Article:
# Computer Chess Club Archives

## Messages

### Subject: Re: random book moves/ random generator

Author: Christophe Theron

Date: 11:00:10 01/13/00

Go up one level in this thread

```On January 13, 2000 at 13:49:41, Robert Hyatt wrote:

>On January 13, 2000 at 12:39:12, Stefan Meyer-Kahlen wrote:
>
>>On January 13, 2000 at 11:29:25, Thorsten Greiner wrote:
>>
>>>On January 13, 2000 at 11:22:20, Vincent Diepeveen wrote:
>>>
>>>>number = rand()%total;
>>>
>>>rand() is evil. It uses a linear congruency method like
>>>
>>>	new random number = (old random number * constant + constant) % constant
>>>
>>>Information in low bits of 'old random number' is lost in this formula. Since
>>>the number of seconds since 1970 is pretty much constant in lets say January
>>>2000, the random numbers produced will be quite similar...
>>>
>>>Also, never use modulo on the results of rand() - use something like
>>>
>>>	rand() / (RAND_MAX / total)
>>>
>>>since the low bits of rand() are not as random as the high bits. Or use a real
>>>random generator - here is a good one: http://www.agner.org/random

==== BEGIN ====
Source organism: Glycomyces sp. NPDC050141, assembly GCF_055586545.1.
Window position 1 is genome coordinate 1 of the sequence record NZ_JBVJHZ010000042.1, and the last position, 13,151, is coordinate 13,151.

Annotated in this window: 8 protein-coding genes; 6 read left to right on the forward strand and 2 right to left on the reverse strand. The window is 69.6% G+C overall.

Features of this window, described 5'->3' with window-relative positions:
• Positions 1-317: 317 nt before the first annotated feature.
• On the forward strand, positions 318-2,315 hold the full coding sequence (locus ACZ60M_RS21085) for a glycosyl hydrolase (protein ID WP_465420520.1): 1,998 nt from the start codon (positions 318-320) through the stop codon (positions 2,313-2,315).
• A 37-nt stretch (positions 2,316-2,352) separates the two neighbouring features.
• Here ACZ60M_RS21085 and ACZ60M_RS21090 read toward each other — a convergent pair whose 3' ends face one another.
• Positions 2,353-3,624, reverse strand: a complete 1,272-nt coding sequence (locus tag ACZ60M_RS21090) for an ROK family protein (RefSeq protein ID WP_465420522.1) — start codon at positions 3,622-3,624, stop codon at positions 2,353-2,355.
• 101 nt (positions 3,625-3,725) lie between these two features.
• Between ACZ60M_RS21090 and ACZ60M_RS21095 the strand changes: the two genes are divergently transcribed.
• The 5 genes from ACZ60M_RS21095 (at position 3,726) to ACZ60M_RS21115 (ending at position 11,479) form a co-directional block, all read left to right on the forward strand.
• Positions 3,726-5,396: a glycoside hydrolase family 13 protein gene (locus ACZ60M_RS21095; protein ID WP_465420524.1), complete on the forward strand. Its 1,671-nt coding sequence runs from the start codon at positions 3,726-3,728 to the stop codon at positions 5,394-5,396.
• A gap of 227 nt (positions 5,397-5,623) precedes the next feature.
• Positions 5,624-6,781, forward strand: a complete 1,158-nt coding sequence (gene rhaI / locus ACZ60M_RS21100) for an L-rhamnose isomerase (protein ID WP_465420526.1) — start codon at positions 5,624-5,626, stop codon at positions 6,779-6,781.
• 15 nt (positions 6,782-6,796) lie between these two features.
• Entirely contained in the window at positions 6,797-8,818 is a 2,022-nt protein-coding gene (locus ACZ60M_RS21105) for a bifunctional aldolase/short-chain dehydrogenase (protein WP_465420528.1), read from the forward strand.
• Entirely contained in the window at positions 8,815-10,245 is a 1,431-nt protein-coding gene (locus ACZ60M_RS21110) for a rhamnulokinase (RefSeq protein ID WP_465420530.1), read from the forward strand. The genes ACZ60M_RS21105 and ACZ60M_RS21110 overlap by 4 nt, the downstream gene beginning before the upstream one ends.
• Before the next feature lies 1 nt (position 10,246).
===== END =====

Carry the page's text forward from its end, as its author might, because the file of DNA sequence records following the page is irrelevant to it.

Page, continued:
>>>
>>>Rgds
>>>	-Thorsten
>>
>>
>>Thorsten is really an expert as far as random numbers are concerned.
>>I am using his random number generator in Shredder for a couple of years now,
>>before that I also had similiar problems with rand().
>>
>>Stefan
>
>
>Anybody can grab the RNG in Crafty.  It came from the Numerical Recipes book,
>which came from Knuth's book...  Works well.
>
>But that does _not_ solve Vincent's problem.  Any RNG will produce the same
>sequence of random numbers if it is re-initialized as Vincent is doing.  And
>this is necessary otherwise we couldn't use these numbers to compute the
>hash signature to probe the opening book.
>
>He needs to re-seed the random number with something that is random itself,
>such as the millisecond part of the time of day.  Or else use this time of
>day number to call the RNG repeatedly to skip a random number of random
>numbers.  And since time of day in milliseconds is very random in the lower
>order bits, this solves it handily.

Be careful with milliseconds on a PC running Windows 9x. Actually the PC timer
has not changed since prehistory, and it is still producing interrupts at
18.2Hz. That means that the resolution of time of day under Windows 9x is more
than 50 milliseconds!

Under Windows NT I remember this is 10ms. Much better, but stil not accurate to
the millisecond.

I hope this helps.

Christophe

```